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Selecting the right health care benefits for your company is no small feat. There are a slew of factors to consider like hiring a broker, which benefit options employees would value most, as well as a mountain of rules and regulations. In this episode, Lauren Fifield outlines a roadmap to help employers select the right benefit options for their small business. Jennifer Pierotti Lim also joins us to discuss what’s happening on Capitol Hill that might give small business owners more flexibility. From SHOP to HRAs, tune in to learn more.
Benefits Operations & Advising, Gusto
Director of Health Policy, U.S. Chamber of Commerce
Contact Your Elected Offficials
Tell your members of Congress to support the Small Business Healthcare Relief Act.
On the Tax Front, Small Businesses Could Face Surprise Fines
In 2013, the Internal Revenue Service issued a new rule stating that all businesses providing pre-tax dollars to employees through an HRA, but not also offering a group health plan, will be fined $100 per day, per employee. Over the course of a year, that’s$36,500 per employee and up to $500,000 total. The Small Business Healthcare Relief Act could change that. Read more.
01:42 Trula Tener: Got it. So, what are the trends that you're seeing in employer-sponsored healthcare? And what should we know about?
01:50 Lauren Fifield: Sure. Well, I think in the US, benefits, health insurance have always mattered quite a bit. But, I think there are some key things that have happened over the past decade that makes benefits more important now than ever. First and foremost, no surprise to anyone, but, just generally, healthcare cost, prescription drugs, healthcare treatments, hospital stays, the cost of those have continued to rise. And so having a good health insurance plan, having that coverage as a backstop against accidents and illnesses, it's quite important. But I think one of the things that I found in doing some recent research is that, not only is just health insurance generally important, but health insurance through employers is quite important. A 2014 study by the Commonwealth Fund of New York University found that 57% of Americans have health insurance through an employer. So, I was pretty surprised by that. That's a significant percentage of the population that's receiving insurance through employers, and, of course, that means that large businesses are providing coverage but it also means that a lot of small businesses out there are the providers of this important coverage.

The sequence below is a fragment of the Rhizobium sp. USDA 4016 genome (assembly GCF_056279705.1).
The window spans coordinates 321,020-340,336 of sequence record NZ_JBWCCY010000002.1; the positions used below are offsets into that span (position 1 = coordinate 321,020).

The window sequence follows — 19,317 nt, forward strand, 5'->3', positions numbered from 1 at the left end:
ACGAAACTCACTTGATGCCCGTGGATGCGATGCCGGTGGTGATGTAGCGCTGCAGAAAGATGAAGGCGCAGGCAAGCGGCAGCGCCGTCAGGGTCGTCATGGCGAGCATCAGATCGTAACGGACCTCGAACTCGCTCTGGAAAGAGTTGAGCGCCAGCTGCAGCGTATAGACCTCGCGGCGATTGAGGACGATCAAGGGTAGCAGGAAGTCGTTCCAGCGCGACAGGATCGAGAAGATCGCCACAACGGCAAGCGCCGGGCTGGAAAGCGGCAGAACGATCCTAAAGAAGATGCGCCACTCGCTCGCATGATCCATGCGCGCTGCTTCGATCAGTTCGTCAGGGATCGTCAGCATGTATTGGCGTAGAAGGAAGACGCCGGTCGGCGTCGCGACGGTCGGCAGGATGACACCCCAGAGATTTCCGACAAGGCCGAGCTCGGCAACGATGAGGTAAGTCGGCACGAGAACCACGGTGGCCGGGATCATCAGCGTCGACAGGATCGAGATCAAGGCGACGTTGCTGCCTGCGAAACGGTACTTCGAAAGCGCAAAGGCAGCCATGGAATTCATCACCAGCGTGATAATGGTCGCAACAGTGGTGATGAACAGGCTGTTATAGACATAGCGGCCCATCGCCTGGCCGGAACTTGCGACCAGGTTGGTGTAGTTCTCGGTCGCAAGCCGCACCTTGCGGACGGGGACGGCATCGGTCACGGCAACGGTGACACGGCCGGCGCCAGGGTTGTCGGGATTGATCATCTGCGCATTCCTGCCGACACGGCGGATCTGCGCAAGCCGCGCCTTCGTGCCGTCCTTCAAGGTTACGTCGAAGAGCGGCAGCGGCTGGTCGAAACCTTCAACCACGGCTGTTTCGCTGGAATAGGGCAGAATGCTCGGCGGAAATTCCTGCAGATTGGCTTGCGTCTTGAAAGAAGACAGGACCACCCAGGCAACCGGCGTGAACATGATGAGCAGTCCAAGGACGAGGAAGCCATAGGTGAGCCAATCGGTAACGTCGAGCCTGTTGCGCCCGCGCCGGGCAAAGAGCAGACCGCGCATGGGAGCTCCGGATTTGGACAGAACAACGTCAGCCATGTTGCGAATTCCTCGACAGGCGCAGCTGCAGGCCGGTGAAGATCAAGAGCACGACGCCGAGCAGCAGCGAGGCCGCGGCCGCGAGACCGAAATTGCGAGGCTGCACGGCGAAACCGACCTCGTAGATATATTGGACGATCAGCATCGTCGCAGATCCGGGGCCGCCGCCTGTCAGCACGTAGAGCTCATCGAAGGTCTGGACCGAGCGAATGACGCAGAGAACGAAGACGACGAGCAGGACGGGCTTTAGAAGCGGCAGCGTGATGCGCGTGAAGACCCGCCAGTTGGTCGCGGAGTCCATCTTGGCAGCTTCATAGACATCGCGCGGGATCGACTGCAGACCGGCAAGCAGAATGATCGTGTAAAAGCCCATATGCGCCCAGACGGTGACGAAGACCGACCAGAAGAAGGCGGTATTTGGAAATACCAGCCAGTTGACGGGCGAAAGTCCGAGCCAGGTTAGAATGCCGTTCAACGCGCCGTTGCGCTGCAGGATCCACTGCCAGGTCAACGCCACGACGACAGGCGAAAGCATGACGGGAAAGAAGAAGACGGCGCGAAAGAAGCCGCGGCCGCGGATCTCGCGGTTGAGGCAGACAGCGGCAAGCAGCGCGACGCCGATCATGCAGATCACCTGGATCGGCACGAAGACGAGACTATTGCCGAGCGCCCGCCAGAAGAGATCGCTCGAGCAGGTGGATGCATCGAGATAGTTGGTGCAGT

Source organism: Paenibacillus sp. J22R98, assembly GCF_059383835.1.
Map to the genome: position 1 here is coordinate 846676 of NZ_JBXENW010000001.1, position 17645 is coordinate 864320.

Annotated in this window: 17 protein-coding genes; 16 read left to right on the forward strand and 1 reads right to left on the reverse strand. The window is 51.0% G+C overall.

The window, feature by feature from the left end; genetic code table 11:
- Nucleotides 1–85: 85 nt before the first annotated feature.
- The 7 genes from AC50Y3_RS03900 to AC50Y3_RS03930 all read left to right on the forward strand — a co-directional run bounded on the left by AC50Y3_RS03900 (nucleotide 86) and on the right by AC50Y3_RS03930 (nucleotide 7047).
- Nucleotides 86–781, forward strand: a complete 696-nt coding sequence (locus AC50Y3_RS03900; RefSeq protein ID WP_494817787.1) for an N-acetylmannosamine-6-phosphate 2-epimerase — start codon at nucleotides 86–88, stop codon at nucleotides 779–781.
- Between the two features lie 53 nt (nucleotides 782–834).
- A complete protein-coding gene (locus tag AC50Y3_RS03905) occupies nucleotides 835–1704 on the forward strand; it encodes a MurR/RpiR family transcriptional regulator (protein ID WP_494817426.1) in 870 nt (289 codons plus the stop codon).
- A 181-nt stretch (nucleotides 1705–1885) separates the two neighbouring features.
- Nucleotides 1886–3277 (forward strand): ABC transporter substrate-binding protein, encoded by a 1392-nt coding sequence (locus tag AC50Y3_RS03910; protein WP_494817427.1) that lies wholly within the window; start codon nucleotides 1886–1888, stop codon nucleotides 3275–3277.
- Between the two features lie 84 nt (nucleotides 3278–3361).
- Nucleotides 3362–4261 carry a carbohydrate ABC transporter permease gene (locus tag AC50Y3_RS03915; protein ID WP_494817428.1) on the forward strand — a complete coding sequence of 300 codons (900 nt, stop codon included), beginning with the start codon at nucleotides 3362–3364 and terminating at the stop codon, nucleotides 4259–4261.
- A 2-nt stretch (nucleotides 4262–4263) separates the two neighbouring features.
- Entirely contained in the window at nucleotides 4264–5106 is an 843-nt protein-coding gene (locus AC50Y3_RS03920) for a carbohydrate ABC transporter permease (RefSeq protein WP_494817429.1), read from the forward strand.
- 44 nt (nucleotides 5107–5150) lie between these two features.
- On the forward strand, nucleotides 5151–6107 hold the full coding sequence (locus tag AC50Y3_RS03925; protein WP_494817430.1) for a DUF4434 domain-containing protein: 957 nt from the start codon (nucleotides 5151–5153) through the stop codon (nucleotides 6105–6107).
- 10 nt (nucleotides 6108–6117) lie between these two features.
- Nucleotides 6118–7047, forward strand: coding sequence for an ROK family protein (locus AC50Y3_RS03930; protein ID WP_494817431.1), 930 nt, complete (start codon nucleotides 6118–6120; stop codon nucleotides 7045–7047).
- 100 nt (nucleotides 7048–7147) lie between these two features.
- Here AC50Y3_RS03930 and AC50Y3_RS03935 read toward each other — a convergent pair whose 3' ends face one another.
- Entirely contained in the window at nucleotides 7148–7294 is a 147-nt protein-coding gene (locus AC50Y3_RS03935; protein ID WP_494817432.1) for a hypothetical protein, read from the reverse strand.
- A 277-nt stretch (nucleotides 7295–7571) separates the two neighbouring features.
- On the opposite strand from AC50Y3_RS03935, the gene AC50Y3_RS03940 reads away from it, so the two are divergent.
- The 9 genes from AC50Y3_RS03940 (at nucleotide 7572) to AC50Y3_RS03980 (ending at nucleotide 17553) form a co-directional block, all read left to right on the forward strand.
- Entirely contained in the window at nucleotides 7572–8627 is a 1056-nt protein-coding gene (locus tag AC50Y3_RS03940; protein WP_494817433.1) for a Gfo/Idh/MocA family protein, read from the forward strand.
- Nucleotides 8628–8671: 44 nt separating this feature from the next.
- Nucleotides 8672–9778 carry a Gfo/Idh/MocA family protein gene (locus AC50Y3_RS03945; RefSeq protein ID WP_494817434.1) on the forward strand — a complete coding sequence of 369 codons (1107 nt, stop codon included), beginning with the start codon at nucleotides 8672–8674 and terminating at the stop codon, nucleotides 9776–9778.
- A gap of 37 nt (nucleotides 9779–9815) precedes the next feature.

25:41 Trula Tener: Businesses used to be able to offer HRAs before, right?
25:44 Jennifer Pierotti Lim: Yes. So, historically, HRAs have been a great option for employers, particularly small businesses, who wanted to help their employees pay for health expenses with tax-free dollars. However, in 2013, because of the new definition of group health plan under the ACA or ObamaCare, the IRS issued regulations saying that, "All businesses providing an HRA for their workers, but not also offering a group health plan with that HRA, will be subject to penalties." Again, that's $100 per day, per employee, fine. Over the course of the year, that's $36,500 per employee and up to $500,000 in total. This penalty went into effect just last year on July 1st. As a result, employers no longer have the flexibility they've historically had to provide these HRAs to their employees without also offering a group health plan. So, a lot of small businesses who couldn't afford or didn't have the man power to offer full group health coverage thought these health reimbursement arrangements were a great option to not only offer something to their employees but also not break the bank.